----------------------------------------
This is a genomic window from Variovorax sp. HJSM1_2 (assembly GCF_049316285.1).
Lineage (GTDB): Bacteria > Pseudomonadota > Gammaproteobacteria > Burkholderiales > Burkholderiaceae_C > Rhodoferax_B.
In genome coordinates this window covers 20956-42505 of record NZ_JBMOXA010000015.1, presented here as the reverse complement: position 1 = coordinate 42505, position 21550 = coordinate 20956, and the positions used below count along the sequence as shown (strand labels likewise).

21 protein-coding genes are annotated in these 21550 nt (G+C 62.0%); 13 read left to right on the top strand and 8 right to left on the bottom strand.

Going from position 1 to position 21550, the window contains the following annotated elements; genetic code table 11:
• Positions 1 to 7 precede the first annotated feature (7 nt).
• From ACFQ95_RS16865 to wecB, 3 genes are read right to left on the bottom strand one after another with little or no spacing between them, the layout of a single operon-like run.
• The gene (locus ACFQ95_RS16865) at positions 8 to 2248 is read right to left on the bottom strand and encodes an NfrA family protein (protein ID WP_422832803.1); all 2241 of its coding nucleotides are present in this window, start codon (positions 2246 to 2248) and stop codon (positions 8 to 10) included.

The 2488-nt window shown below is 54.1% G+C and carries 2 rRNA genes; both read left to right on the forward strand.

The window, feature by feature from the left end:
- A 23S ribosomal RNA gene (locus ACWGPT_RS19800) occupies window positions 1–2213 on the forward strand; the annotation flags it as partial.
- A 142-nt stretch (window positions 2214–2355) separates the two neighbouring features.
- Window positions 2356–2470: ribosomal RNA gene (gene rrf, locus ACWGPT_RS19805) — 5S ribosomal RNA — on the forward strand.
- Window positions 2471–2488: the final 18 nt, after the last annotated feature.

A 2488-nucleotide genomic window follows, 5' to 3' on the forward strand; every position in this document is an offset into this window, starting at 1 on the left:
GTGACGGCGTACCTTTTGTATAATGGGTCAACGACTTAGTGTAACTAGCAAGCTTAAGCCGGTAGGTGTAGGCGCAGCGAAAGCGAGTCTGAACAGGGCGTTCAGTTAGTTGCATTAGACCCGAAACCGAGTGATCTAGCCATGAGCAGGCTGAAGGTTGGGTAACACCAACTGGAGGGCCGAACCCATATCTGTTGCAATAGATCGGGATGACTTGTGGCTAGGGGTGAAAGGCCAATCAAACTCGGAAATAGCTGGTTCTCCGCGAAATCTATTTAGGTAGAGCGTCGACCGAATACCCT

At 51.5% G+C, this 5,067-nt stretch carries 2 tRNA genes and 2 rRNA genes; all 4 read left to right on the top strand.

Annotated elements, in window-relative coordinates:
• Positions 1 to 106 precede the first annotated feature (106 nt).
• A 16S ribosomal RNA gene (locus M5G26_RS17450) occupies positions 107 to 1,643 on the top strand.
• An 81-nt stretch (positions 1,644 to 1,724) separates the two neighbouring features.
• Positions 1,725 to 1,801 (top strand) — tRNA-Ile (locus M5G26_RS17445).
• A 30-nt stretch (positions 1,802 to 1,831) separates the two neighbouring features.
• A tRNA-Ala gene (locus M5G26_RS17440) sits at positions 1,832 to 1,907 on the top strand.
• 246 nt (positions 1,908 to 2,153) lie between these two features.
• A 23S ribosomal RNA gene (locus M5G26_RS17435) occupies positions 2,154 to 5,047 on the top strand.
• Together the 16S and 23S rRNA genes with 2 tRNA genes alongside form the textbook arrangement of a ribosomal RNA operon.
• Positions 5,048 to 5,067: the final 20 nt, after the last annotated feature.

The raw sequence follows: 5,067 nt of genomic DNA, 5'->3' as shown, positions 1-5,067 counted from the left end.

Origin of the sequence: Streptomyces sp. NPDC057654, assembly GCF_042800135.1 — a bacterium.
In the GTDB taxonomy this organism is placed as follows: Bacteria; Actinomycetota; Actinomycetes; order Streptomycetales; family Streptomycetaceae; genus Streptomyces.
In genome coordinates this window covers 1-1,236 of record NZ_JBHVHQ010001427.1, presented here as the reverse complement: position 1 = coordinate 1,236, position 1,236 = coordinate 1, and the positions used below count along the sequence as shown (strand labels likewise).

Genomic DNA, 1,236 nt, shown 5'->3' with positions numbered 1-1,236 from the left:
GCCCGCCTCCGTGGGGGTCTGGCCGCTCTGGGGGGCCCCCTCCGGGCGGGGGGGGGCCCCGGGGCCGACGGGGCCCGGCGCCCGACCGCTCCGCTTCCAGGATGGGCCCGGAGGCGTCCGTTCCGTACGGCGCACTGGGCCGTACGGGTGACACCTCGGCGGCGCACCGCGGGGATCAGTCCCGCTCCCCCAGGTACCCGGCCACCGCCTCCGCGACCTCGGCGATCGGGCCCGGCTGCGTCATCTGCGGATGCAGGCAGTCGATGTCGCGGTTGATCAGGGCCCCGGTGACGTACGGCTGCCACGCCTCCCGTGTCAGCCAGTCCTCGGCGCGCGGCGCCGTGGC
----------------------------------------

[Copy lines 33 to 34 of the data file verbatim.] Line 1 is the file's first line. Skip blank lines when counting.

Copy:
Genomic DNA, 1,236 nt, shown 5'->3' with positions numbered 1-1,236 from the left:
GCCCGCCTCCGTGGGGGTCTGGCCGCTCTGGGGGGCCCCCTCCGGGCGGGGGGGGGCCCCGGGGCCGACGGGGCCCGGCGCCCGACCGCTCCGCTTCCAGGATGGGCCCGGAGGCGTCCGTTCCGTACGGCGCACTGGGCCGTACGGGTGACACCTCGGCGGCGCACCGCGGGGATCAGTCCCGCTCCCCCAGGTACCCGGCCACCGCCTCCGCGACCTCGGCGATCGGGCCCGGCTGCGTCATCTGCGGATGCAGGCAGTCGATGTCGCGGTTGATCAGGGCCCCGGTGACGTACGGCTGCCACGCCTCCCGTGTCAGCCAGTCCTCGGCGCGCGGCGCCGTGGC